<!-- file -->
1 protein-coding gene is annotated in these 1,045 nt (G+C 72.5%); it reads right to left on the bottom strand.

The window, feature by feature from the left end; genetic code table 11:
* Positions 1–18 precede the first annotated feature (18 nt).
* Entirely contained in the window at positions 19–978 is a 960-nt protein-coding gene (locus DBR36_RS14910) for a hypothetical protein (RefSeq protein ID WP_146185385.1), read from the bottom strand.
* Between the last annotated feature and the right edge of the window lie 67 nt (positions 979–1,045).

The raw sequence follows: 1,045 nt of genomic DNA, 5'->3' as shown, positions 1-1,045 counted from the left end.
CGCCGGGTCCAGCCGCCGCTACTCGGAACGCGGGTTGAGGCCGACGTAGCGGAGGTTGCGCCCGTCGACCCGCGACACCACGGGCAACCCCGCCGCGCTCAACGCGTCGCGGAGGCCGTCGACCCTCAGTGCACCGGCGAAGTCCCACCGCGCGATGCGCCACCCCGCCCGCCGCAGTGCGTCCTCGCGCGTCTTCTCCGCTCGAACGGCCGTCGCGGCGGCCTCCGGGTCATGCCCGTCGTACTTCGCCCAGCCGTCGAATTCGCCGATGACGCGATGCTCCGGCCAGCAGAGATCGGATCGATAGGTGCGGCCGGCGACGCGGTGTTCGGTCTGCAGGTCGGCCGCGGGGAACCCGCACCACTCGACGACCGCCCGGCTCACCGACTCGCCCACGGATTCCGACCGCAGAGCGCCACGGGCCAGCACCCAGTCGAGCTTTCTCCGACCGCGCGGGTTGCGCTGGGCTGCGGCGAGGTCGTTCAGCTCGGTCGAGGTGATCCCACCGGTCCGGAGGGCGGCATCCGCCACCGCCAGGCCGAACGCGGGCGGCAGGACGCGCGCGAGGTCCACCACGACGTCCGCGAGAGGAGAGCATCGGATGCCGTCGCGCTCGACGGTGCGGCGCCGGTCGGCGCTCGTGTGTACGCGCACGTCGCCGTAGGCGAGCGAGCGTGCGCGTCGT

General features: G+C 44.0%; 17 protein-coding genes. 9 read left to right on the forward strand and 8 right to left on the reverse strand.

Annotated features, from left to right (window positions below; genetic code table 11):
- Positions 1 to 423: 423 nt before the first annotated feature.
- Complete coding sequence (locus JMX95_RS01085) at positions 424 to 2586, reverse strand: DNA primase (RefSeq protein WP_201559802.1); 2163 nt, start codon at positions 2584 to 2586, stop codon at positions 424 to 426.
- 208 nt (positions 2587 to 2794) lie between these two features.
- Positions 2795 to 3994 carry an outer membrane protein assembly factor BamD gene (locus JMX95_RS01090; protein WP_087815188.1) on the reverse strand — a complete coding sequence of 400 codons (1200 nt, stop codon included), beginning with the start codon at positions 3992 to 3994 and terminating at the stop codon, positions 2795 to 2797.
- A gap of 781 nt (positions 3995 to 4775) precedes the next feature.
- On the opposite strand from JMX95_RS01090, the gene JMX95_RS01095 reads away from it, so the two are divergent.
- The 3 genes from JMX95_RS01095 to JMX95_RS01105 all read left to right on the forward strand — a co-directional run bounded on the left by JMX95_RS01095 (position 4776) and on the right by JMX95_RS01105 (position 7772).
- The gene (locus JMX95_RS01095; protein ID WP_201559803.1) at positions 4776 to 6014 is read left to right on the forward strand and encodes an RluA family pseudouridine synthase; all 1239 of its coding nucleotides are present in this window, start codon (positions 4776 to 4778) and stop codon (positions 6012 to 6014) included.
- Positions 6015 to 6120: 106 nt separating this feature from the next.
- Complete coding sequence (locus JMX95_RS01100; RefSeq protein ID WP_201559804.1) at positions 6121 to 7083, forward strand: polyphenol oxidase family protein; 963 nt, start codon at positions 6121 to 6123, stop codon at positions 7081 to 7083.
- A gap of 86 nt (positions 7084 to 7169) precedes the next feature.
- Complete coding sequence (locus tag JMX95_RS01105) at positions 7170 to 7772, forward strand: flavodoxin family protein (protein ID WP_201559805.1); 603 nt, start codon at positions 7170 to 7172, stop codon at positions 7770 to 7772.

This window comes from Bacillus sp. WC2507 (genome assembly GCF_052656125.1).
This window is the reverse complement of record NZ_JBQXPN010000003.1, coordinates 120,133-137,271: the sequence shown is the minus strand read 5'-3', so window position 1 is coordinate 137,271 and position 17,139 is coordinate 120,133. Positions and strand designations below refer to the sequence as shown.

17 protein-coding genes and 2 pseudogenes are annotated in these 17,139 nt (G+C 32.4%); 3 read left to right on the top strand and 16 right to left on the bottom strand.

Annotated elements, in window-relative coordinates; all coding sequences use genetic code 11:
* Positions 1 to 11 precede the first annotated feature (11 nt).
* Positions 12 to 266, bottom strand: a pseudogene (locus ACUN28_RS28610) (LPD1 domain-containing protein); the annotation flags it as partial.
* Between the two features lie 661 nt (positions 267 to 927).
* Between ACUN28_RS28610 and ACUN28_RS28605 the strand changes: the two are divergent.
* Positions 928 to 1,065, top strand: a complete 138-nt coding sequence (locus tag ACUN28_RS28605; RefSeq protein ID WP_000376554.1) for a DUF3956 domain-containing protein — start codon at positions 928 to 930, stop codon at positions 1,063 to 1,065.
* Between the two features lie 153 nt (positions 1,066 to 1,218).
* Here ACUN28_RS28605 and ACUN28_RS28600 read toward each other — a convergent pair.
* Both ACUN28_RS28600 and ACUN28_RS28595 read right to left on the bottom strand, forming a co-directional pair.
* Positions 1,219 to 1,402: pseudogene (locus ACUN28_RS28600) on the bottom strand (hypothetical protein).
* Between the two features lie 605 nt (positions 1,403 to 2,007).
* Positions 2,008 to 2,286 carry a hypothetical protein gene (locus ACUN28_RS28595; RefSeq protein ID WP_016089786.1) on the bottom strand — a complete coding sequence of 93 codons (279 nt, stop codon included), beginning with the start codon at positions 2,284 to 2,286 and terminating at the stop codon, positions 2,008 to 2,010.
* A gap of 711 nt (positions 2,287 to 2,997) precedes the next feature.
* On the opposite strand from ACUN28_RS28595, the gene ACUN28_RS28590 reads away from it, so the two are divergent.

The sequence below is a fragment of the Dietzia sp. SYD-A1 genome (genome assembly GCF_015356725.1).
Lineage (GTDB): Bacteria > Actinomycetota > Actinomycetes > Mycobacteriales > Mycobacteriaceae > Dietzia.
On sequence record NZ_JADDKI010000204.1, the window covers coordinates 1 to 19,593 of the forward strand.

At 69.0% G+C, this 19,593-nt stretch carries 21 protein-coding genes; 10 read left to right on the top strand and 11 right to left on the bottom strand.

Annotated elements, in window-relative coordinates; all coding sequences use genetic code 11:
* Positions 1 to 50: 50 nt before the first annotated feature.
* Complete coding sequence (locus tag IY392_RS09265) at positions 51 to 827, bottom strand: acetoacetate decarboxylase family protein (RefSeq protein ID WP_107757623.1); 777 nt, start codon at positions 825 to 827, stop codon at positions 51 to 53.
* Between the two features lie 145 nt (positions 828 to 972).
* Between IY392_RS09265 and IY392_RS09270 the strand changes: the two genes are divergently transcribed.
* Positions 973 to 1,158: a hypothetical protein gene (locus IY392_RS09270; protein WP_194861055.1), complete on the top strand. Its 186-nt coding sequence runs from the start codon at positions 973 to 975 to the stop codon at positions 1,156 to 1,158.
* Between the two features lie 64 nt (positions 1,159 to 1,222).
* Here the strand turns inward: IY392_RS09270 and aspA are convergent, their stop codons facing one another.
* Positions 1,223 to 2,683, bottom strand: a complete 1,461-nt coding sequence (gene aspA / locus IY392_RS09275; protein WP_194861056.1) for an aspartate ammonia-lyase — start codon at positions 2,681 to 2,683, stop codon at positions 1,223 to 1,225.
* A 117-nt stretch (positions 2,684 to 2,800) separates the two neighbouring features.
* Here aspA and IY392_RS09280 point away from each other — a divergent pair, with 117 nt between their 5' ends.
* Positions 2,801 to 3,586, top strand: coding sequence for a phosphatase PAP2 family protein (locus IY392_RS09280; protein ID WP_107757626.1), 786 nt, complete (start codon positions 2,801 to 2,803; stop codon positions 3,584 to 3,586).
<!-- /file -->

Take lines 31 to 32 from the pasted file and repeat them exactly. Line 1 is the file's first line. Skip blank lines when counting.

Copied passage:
* Between the two features lie 153 nt (positions 1,066 to 1,218).
* Here ACUN28_RS28605 and ACUN28_RS28600 read toward each other — a convergent pair.